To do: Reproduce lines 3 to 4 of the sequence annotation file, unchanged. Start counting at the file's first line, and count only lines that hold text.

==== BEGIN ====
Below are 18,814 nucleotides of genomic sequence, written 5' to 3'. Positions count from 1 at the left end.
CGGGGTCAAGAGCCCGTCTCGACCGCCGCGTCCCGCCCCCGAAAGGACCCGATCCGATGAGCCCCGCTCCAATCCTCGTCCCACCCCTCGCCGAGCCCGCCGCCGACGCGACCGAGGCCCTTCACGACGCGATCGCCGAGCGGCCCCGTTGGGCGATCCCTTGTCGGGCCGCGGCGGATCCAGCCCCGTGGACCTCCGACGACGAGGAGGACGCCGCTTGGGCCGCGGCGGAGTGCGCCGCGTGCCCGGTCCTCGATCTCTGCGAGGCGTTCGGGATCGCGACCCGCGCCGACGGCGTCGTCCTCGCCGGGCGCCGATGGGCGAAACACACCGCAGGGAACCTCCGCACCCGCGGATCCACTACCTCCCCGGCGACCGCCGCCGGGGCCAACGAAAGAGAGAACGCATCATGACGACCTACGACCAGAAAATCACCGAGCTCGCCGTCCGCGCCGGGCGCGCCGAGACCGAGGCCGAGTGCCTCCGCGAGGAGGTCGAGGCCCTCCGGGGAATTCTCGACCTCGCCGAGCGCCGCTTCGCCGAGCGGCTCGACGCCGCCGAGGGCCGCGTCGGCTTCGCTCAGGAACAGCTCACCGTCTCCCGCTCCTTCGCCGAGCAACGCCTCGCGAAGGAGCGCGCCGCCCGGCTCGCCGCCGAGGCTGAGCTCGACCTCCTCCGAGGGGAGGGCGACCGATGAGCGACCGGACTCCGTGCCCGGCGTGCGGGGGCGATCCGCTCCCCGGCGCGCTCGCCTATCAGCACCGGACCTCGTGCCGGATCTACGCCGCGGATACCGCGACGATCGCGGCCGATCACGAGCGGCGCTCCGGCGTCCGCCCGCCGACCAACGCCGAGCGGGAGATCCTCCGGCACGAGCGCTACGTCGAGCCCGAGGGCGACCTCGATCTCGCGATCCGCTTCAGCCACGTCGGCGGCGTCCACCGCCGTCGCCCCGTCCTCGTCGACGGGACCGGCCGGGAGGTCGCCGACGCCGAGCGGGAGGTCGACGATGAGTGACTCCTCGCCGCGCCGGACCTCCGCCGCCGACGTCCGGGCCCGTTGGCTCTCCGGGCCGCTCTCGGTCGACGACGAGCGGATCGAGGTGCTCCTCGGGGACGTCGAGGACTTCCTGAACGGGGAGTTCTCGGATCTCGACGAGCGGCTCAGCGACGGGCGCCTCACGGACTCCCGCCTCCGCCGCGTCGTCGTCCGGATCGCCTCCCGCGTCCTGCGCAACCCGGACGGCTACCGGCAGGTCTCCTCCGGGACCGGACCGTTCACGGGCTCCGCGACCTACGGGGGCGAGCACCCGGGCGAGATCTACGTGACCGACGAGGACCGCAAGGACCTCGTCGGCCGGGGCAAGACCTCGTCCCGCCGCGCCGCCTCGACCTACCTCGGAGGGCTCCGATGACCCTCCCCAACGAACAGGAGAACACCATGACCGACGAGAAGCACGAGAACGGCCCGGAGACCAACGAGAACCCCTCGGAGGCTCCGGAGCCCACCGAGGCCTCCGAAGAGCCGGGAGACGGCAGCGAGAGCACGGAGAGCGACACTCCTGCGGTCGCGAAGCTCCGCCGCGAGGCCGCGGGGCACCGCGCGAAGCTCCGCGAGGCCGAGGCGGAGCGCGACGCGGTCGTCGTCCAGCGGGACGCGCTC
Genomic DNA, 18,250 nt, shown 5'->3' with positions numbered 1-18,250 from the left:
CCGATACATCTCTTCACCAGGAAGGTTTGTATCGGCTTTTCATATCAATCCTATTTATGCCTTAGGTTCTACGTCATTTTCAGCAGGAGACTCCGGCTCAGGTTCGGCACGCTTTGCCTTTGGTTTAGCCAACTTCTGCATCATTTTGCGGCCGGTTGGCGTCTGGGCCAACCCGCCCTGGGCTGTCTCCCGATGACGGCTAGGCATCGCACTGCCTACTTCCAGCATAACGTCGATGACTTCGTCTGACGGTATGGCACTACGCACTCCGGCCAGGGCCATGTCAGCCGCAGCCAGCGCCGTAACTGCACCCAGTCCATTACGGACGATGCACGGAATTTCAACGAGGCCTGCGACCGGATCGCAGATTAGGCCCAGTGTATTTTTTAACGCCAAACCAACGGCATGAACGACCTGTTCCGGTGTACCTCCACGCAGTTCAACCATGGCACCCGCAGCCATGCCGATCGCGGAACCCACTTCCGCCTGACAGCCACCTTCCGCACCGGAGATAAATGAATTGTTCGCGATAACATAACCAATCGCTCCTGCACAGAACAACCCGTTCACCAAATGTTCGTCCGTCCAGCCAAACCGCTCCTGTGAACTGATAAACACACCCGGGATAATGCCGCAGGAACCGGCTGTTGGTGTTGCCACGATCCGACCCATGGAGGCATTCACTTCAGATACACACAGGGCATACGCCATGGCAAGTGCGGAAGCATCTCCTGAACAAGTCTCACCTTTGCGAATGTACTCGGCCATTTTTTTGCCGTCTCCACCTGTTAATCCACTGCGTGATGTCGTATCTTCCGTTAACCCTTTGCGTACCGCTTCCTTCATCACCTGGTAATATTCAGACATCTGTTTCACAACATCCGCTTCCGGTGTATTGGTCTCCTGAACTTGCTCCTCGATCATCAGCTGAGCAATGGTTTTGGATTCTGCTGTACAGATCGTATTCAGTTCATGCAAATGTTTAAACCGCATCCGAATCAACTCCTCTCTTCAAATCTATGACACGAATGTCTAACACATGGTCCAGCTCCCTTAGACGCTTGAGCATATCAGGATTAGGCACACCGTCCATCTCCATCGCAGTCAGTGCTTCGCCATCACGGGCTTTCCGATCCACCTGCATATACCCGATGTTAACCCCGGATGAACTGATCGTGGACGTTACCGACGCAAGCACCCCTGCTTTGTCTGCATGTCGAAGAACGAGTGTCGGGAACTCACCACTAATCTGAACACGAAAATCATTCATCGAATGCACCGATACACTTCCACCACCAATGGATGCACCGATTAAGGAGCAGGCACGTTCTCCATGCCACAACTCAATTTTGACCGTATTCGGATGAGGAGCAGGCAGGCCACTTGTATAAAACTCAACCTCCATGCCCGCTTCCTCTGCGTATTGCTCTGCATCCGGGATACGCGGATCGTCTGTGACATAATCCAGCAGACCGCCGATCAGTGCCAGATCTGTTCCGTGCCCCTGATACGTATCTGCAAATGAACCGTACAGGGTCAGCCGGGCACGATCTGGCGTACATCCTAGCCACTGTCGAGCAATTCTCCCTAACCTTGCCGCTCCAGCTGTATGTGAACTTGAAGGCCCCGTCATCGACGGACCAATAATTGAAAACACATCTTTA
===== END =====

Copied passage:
Genomic DNA, 18,250 nt, shown 5'->3' with positions numbered 1-18,250 from the left:
CCGATACATCTCTTCACCAGGAAGGTTTGTATCGGCTTTTCATATCAATCCTATTTATGCCTTAGGTTCTACGTCATTTTCAGCAGGAGACTCCGGCTCAGGTTCGGCACGCTTTGCCTTTGGTTTAGCCAACTTCTGCATCATTTTGCGGCCGGTTGGCGTCTGGGCCAACCCGCCCTGGGCTGTCTCCCGATGACGGCTAGGCATCGCACTGCCTACTTCCAGCATAACGTCGATGACTTCGTCTGACGGTATGGCACTACGCACTCCGGCCAGGGCCATGTCAGCCGCAGCCAGCGCCGTAACTGCACCCAGTCCATTACGGACGATGCACGGAATTTCAACGAGGCCTGCGACCGGATCGCAGATTAGGCCCAGTGTATTTTTTAACGCCAAACCAACGGCATGAACGACCTGTTCCGGTGTACCTCCACGCAGTTCAACCATGGCACCCGCAGCCATGCCGATCGCGGAACCCACTTCCGCCTGACAGCCACCTTCCGCACCGGAGATAAATGAATTGTTCGCGATAACATAACCAATCGCTCCTGCACAGAACAACCCGTTCACCAAATGTTCGTCCGTCCAGCCAAACCGCTCCTGTGAACTGATAAACACACCCGGGATAATGCCGCAGGAACCGGCTGTTGGTGTTGCCACGATCCGACCCATGGAGGCATTCACTTCAGATACACACAGGGCATACGCCATGGCAAGTGCGGAAGCATCTCCTGAACAAGTCTCACCTTTGCGAATGTACTCGGCCATTTTTTTGCCGTCTCCACCTGTTAATCCACTGCGTGATGTCGTATCTTCCGTTAACCCTTTGCGTACCGCTTCCTTCATCACCTGGTAATATTCAGACATCTGTTTCACAACATCCGCTTCCGGTGTATTGGTCTCCTGAACTTGCTCCTCGATCATCAGCTGAGCAATGGTTTTGGATTCTGCTGTACAGATCGTATTCAGTTCATGCAAATGTTTAAACCGCATCCGAATCAACTCCTCTCTTCAAATCTATGACACGAATGTCTAACACATGGTCCAGCTCCCTTAGACGCTTGAGCATATCAGGATTAGGCACACCGTCCATCTCCATCGCAGTCAGTGCTTCGCCATCACGGGCTTTCCGATCCACCTGCATATACCCGATGTTAACCCCGGATGAACTGATCGTGGACGTTACCGACGCAAGCACCCCTGCTTTGTCTGCATGTCGAAGAACGAGTGTCGGGAACTCACCACTAATCTGAACACGAAAATCATTCATCGAATGCACCGATACACTTCCACCACCAATGGATGCACCGATTAAGGAGCAGGCACGTTCTCCATGCCACAACTCAATTTTGACCGTATTCGGATGAGGAGCAGGCAGGCCACTTGTATAAAACTCAACCTCCATGCCCGCTTCCTCTGCGTATTGCTCTGCATCCGGGATACGCGGATCGTCTGTGACATAATCCAGCAGACCGCCGATCAGTGCCAGATCTGTTCCGTGCCCCTGATACGTATCTGCAAATGAACCGTACAGGGTCAGCCGGGCACGATCTGGCGTACATCCTAGCCACTGTCGAGCAATTCTCCCTAACCTTGCCGCTCCAGCTGTATGTGAACTTGAAGGCCCCGTCATCGACGGACCAATAATTGAAAACACATCTTTA